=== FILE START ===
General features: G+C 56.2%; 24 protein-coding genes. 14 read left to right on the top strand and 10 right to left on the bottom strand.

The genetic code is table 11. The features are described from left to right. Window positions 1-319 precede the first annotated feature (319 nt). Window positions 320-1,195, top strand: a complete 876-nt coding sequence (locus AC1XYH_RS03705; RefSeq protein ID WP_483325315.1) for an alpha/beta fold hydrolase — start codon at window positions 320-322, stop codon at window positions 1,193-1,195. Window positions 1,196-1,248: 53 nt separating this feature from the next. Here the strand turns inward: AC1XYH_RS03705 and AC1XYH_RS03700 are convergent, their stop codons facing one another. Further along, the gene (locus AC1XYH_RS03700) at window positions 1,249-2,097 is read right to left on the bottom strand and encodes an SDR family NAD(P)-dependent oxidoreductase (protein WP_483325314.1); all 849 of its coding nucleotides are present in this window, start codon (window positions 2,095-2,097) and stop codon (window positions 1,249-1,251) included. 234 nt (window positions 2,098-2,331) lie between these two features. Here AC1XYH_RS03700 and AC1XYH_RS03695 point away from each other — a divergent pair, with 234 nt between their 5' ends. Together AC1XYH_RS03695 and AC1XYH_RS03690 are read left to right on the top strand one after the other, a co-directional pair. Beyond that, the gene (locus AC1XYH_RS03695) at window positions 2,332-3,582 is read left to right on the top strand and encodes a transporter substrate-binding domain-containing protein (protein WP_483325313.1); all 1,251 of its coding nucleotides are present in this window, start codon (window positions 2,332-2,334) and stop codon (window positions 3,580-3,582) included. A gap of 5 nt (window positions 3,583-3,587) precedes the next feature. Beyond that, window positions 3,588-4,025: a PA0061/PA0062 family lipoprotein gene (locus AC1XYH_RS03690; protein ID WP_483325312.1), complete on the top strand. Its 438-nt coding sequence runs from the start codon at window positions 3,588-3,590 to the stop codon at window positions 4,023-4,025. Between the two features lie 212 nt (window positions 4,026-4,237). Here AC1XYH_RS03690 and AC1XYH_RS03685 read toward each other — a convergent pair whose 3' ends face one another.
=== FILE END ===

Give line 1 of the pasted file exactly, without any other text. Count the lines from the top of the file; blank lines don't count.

General features: G+C 56.2%; 24 protein-coding genes. 14 read left to right on the top strand and 10 right to left on the bottom strand.